Guess what? The world (contrary to yesterday’s plunge on the Australian stockmarket and The Australian Financial Review this morning) didn’t end overnight.
So instead of Armageddon, Europocalypse or something similar, of which yesterday’s 79-point fall here seemed to be a harbinger, we had 50-plus point market surge at the opening this morning. The Henny Pennys in the market have survived the farmer’s axe to live another day and worry, which they will do with this afternoon’s rate decision from the Reserve Bank.
It’s in the nature of the media, including the business media, to overstate problems. There’s no fun in a “things generally OK” headline. But at the moment we know all our key risks: the weak non-resources economy, slowing China, Greece, Spain, the weak US. Qantas shares were hit by a profit downgrade from the airline, which warned of a bigger loss for its struggling international business.
While we go through our usual obsession with whether and by how much the RBA will cut this afternoon, we seem to be losing sight of how the cash rate (like the budget surplus) is a tool aimed at better economic outcomes, not an outcome itself. A 0.25% cut might be enough to please investors; no cut will produce a flood of tiny feet being stamped in frustration, and a big cut of 0.50% will satisfy the nervous nellies and panicky commentators. But how much will even 0.5% address the drivers of the current bout of fear, imploding Europe and the Greek poll on June 17, crunching China and drifting America (and its approach election)?
If 1% of rate cuts from last November have had no impact on retailing, house prices and consumer confidence, what impact will another rate cut have except to justify the cackling of a fleet of pet shop galahs (thanks Paul Keating)?
Tomorrow we get the GDP figures for the March quarter, which won’t help settle tensions, and on Thursday it’s back to the “rate cut looms/out” cycle with the May employment data. The enthusiasts in the forex market think rates might not change because the Aussie is up more than half a US cent at 97.49 at 11am. But that might have more to do with the absence of any impending, hinted or suggested disaster in Europe. We are also a day or so away from the start of the flow of May data for the Chinese economy, so perhaps everyone is scheduling a panic for Thursday perhaps or Friday.
This morning’s current account data for the March quarter from the Australian Bureau of Statistics confirmed what already knew: that the weakening trade account in the first three months of the year saw a big jump in the overall current account deficit. The ABS reported that the deficit, seasonally adjusted, rose $5.253 billion or 55% to $14.892 billion in the three months to March.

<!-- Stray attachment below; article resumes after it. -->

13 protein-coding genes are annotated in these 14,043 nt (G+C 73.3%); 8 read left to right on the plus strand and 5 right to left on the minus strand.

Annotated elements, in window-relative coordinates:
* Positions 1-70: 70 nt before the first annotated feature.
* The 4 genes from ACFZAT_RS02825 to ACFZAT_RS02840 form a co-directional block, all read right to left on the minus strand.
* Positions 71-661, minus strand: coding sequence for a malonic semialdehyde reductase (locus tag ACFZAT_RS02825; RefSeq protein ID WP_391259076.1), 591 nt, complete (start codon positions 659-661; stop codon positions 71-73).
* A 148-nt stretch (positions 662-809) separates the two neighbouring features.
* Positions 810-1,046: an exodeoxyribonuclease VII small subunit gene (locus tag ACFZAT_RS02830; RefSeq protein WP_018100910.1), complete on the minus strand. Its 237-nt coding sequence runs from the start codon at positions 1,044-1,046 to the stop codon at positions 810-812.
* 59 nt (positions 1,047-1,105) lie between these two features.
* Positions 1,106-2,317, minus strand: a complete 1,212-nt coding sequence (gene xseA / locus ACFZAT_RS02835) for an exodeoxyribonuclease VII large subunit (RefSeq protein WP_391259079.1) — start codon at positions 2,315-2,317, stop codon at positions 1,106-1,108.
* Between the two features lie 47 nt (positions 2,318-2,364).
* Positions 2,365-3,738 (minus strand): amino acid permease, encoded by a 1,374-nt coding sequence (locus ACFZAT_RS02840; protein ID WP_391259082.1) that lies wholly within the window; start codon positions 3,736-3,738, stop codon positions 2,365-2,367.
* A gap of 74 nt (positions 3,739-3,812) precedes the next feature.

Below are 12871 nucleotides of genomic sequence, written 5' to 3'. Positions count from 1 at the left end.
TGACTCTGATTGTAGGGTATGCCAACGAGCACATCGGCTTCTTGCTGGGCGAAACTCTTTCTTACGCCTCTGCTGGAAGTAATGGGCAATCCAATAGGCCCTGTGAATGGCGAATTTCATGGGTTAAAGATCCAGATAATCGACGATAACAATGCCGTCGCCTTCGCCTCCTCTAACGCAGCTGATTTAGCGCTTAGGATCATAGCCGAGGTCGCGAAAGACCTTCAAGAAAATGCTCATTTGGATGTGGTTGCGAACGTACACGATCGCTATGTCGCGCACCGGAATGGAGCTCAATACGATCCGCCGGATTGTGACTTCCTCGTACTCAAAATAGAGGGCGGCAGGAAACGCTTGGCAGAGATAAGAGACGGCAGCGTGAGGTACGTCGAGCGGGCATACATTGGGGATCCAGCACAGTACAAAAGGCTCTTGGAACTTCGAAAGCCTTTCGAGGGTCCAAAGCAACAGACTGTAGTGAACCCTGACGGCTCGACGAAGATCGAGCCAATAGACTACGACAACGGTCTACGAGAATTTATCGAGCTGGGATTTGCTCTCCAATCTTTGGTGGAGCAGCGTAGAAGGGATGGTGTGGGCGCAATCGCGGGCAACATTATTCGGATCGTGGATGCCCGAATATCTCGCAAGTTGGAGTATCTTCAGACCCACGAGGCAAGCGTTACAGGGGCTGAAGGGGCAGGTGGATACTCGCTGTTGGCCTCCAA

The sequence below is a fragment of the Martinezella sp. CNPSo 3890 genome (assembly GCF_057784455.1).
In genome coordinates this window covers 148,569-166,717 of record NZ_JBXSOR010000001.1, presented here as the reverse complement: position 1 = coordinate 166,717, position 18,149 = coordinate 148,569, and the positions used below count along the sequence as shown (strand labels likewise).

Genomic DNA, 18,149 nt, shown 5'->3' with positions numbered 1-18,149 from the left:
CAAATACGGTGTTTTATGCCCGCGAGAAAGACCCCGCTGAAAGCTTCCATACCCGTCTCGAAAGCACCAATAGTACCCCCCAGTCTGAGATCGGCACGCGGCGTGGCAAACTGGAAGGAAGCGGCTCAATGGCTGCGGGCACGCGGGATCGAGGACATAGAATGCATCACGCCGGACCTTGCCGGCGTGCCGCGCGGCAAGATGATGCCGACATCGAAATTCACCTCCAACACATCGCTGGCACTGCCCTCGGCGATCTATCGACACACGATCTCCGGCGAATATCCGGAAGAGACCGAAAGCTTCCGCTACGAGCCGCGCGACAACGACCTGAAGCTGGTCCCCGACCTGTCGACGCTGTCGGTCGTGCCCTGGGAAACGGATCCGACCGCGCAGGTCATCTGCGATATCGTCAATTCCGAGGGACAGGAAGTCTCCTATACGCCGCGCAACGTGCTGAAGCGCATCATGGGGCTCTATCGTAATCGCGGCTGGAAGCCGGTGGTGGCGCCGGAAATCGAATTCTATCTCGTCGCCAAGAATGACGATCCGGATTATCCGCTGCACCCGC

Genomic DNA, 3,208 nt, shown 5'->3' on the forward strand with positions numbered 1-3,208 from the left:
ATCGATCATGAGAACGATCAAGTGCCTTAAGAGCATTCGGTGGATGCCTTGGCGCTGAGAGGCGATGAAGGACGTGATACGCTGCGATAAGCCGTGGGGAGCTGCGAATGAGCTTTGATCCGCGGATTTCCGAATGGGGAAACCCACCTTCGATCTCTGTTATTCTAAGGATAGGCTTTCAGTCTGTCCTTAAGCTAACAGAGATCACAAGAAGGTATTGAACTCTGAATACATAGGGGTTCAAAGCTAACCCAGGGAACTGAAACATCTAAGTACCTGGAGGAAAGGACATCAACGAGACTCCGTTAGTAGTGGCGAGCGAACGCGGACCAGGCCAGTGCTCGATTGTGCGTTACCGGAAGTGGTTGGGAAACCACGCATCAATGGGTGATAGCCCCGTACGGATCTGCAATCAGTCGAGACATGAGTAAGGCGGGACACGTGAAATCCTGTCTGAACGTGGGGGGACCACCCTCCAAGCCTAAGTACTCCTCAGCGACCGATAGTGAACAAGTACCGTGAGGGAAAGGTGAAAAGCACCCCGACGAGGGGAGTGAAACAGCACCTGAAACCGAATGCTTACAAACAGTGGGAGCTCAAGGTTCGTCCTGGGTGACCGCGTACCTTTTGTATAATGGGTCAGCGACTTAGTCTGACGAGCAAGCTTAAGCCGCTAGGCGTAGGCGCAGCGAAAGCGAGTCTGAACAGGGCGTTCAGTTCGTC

“There was a turnaround of $5,316 million on the balance of goods and services, resulting in a deficit of $3,062 million in the March quarter 2012. The primary income deficit fell $72 million (1%) to $11,668 million,” the ABS reported. “In seasonally adjusted chain volume terms, the deficit on goods and services rose $1,816 million (14%) from $12,819 million in the December quarter 2011 to $14,635 million in the March quarter 2012.”
Some of us are old enough to remember when the current account data would dominate political and economic discussion for days. Now, its main interest is in how it affects GDP. And today’s data “is expected to detract 0.5 percentage points from growth in the March quarter 2012 volume measure of GDP,” the ABS reported.
That means the market range for GDP growth tomorrow between 0.4% to 0.7% quarter on quarter remains. But one imponderable is how a small rise in government spending in the quarter impacts the accounts (remember that, in dragging a lot of spending into this financial year from next as part of its surplus efforts, the government is in effect providing additional stimulus, or more accurately reducing its stimulus withdrawal, to the economy right now).
And finally, weren’t we all comforted by the news that Standard & Poor’s sees a 30% chance that Greece will leave the eurozone in the months after the June 17 poll. “We believe there is at least a one in three chance of Greece exiting the eurozone in the coming months” by rejecting austerity measures it agreed in exchange for its massive EU-IMF bailout, S&P said.
Standard & Poor’s is the same mob that used last Saturday’s edition of the AFR to warn that Australia risks losing its AAA rating if we allow any move of the federal budget back into a deficit to exist for an “extended” period of time, although it later backed away from its remark.
After US house prices, CDOs and the sovereign ratings of Greece, Spain, Italy, Ireland, etc, there’s nothing like a ratings agency that has rediscovered religion for financial pomposity. Make sure you’ve got that panic entered in your diary. S&P definitely does.